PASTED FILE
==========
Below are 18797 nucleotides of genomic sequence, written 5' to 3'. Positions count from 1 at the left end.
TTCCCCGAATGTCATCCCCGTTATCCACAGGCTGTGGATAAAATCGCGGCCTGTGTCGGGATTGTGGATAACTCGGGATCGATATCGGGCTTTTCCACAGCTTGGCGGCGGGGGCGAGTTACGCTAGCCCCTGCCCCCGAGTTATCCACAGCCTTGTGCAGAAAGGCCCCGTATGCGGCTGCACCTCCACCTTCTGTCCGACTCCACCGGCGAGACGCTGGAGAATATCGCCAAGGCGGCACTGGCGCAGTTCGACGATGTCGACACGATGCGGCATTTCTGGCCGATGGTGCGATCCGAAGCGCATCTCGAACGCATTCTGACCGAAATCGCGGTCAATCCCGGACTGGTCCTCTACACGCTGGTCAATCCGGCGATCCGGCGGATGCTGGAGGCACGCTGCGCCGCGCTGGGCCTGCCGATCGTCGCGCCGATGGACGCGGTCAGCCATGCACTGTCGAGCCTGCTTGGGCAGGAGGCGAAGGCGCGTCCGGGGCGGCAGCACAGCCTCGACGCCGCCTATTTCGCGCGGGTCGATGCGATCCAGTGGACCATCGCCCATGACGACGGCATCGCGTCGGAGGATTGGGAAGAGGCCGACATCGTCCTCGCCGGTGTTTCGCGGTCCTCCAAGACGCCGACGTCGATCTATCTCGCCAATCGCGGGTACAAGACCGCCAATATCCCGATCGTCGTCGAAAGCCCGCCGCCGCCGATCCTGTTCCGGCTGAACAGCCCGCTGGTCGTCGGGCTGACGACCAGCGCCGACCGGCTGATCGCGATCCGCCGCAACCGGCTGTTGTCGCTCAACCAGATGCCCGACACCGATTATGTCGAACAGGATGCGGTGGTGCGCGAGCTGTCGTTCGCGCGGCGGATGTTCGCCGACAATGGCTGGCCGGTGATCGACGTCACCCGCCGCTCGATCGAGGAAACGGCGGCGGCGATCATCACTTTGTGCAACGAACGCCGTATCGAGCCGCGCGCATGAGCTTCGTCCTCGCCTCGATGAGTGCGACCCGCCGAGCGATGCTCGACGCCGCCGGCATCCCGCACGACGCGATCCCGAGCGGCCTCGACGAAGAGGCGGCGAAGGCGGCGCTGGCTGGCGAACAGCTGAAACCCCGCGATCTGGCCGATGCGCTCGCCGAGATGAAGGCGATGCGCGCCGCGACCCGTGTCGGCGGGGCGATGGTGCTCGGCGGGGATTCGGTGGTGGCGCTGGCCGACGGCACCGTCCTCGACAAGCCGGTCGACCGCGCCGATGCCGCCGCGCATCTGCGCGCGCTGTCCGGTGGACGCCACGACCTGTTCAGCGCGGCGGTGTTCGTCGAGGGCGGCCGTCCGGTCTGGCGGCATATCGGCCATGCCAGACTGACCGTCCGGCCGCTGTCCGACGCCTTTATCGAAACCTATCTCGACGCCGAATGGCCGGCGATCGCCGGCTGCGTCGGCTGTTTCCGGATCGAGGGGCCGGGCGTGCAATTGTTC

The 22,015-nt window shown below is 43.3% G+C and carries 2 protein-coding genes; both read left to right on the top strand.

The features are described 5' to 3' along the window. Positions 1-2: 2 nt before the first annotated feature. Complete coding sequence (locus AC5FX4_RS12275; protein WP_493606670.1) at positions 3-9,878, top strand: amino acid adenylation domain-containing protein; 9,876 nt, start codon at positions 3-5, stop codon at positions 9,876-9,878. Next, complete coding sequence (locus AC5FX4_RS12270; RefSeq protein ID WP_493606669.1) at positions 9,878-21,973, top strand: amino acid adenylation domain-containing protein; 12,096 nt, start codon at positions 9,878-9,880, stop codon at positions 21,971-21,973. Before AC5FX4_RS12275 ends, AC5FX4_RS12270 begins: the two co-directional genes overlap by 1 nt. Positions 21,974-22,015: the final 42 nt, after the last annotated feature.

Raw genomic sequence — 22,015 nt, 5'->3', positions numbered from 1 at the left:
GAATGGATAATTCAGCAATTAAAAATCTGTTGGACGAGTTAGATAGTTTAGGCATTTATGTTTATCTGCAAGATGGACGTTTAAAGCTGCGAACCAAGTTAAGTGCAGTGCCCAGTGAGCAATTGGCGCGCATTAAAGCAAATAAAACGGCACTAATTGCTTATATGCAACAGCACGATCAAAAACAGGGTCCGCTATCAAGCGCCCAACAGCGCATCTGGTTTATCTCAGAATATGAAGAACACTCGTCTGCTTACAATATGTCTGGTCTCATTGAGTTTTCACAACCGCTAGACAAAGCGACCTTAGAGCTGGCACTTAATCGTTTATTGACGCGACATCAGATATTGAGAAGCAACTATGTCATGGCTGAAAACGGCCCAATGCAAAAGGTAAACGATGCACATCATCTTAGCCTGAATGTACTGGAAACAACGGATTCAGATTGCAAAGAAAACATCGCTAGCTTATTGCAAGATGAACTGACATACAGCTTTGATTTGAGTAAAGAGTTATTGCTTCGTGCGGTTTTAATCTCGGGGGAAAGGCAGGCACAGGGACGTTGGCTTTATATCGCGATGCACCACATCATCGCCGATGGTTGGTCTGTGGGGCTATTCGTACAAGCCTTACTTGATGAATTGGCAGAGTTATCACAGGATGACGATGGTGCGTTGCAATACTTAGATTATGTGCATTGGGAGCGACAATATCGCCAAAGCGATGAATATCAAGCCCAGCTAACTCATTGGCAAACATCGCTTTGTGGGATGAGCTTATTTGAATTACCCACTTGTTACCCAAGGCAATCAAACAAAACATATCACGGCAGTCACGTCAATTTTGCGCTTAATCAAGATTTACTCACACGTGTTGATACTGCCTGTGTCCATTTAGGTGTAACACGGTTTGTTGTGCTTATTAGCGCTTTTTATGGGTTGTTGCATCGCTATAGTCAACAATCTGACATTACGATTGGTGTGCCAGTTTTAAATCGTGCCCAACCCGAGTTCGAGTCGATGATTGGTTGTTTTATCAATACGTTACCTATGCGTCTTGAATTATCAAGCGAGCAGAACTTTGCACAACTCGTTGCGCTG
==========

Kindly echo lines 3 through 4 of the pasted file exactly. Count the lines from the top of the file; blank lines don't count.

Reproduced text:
The 22,015-nt window shown below is 43.3% G+C and carries 2 protein-coding genes; both read left to right on the top strand.

The features are described 5' to 3' along the window. Positions 1-2: 2 nt before the first annotated feature. Complete coding sequence (locus AC5FX4_RS12275; protein WP_493606670.1) at positions 3-9,878, top strand: amino acid adenylation domain-containing protein; 9,876 nt, start codon at positions 3-5, stop codon at positions 9,876-9,878. Next, complete coding sequence (locus AC5FX4_RS12270; RefSeq protein ID WP_493606669.1) at positions 9,878-21,973, top strand: amino acid adenylation domain-containing protein; 12,096 nt, start codon at positions 9,878-9,880, stop codon at positions 21,971-21,973. Before AC5FX4_RS12275 ends, AC5FX4_RS12270 begins: the two co-directional genes overlap by 1 nt. Positions 21,974-22,015: the final 42 nt, after the last annotated feature.